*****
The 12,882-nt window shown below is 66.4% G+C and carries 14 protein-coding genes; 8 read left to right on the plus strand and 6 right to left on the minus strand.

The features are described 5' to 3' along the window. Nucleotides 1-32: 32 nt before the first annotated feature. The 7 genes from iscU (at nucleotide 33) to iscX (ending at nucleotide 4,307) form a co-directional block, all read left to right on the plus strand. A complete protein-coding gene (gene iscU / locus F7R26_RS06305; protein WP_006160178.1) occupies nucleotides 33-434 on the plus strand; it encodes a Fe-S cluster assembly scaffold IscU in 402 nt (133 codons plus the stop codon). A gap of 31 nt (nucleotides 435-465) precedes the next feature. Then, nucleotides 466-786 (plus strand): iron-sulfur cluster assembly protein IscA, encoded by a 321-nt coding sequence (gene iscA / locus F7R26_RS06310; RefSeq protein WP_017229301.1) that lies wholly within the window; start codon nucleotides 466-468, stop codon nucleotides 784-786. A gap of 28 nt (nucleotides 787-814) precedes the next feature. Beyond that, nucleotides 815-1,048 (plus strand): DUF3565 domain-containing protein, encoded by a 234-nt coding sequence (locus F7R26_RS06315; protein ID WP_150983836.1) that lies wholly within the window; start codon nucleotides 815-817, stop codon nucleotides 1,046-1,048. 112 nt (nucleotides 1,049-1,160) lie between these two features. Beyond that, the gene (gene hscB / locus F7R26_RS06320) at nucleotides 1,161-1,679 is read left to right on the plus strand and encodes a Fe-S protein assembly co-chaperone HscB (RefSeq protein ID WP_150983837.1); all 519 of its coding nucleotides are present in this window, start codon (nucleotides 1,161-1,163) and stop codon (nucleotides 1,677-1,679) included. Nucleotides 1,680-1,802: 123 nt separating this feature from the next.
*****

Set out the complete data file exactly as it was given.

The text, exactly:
The 12,882-nt window shown below is 66.4% G+C and carries 14 protein-coding genes; 8 read left to right on the plus strand and 6 right to left on the minus strand.

The features are described 5' to 3' along the window. Nucleotides 1-32: 32 nt before the first annotated feature. The 7 genes from iscU (at nucleotide 33) to iscX (ending at nucleotide 4,307) form a co-directional block, all read left to right on the plus strand. A complete protein-coding gene (gene iscU / locus F7R26_RS06305; protein WP_006160178.1) occupies nucleotides 33-434 on the plus strand; it encodes a Fe-S cluster assembly scaffold IscU in 402 nt (133 codons plus the stop codon). A gap of 31 nt (nucleotides 435-465) precedes the next feature. Then, nucleotides 466-786 (plus strand): iron-sulfur cluster assembly protein IscA, encoded by a 321-nt coding sequence (gene iscA / locus F7R26_RS06310; RefSeq protein WP_017229301.1) that lies wholly within the window; start codon nucleotides 466-468, stop codon nucleotides 784-786. A gap of 28 nt (nucleotides 787-814) precedes the next feature. Beyond that, nucleotides 815-1,048 (plus strand): DUF3565 domain-containing protein, encoded by a 234-nt coding sequence (locus F7R26_RS06315; protein ID WP_150983836.1) that lies wholly within the window; start codon nucleotides 815-817, stop codon nucleotides 1,046-1,048. 112 nt (nucleotides 1,049-1,160) lie between these two features. Beyond that, the gene (gene hscB / locus F7R26_RS06320) at nucleotides 1,161-1,679 is read left to right on the plus strand and encodes a Fe-S protein assembly co-chaperone HscB (RefSeq protein ID WP_150983837.1); all 519 of its coding nucleotides are present in this window, start codon (nucleotides 1,161-1,163) and stop codon (nucleotides 1,677-1,679) included. Nucleotides 1,680-1,802: 123 nt separating this feature from the next.